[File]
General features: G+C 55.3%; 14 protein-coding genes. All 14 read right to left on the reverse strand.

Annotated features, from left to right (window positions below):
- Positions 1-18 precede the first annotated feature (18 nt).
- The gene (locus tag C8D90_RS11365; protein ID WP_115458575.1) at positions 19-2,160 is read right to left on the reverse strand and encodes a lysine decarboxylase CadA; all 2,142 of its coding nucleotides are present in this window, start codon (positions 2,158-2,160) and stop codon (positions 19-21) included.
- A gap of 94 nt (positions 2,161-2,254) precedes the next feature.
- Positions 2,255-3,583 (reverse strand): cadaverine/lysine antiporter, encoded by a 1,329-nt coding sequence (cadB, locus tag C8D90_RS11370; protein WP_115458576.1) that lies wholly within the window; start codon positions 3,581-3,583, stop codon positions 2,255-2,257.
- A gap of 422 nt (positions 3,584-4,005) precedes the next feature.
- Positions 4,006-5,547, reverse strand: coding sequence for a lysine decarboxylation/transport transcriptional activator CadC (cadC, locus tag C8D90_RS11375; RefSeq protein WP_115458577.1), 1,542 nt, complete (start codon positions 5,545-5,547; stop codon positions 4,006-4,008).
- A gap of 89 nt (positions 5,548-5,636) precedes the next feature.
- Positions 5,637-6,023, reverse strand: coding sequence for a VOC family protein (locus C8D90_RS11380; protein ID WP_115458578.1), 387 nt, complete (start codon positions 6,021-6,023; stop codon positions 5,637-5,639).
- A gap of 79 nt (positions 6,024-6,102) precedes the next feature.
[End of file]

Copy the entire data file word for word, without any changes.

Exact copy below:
General features: G+C 55.3%; 14 protein-coding genes. All 14 read right to left on the reverse strand.

Annotated features, from left to right (window positions below):
- Positions 1-18 precede the first annotated feature (18 nt).
- The gene (locus tag C8D90_RS11365; protein ID WP_115458575.1) at positions 19-2,160 is read right to left on the reverse strand and encodes a lysine decarboxylase CadA; all 2,142 of its coding nucleotides are present in this window, start codon (positions 2,158-2,160) and stop codon (positions 19-21) included.
- A gap of 94 nt (positions 2,161-2,254) precedes the next feature.
- Positions 2,255-3,583 (reverse strand): cadaverine/lysine antiporter, encoded by a 1,329-nt coding sequence (cadB, locus tag C8D90_RS11370; protein WP_115458576.1) that lies wholly within the window; start codon positions 3,581-3,583, stop codon positions 2,255-2,257.
- A gap of 422 nt (positions 3,584-4,005) precedes the next feature.
- Positions 4,006-5,547, reverse strand: coding sequence for a lysine decarboxylation/transport transcriptional activator CadC (cadC, locus tag C8D90_RS11375; RefSeq protein WP_115458577.1), 1,542 nt, complete (start codon positions 5,545-5,547; stop codon positions 4,006-4,008).
- A gap of 89 nt (positions 5,548-5,636) precedes the next feature.
- Positions 5,637-6,023, reverse strand: coding sequence for a VOC family protein (locus C8D90_RS11380; protein ID WP_115458578.1), 387 nt, complete (start codon positions 6,021-6,023; stop codon positions 5,637-5,639).
- A gap of 79 nt (positions 6,024-6,102) precedes the next feature.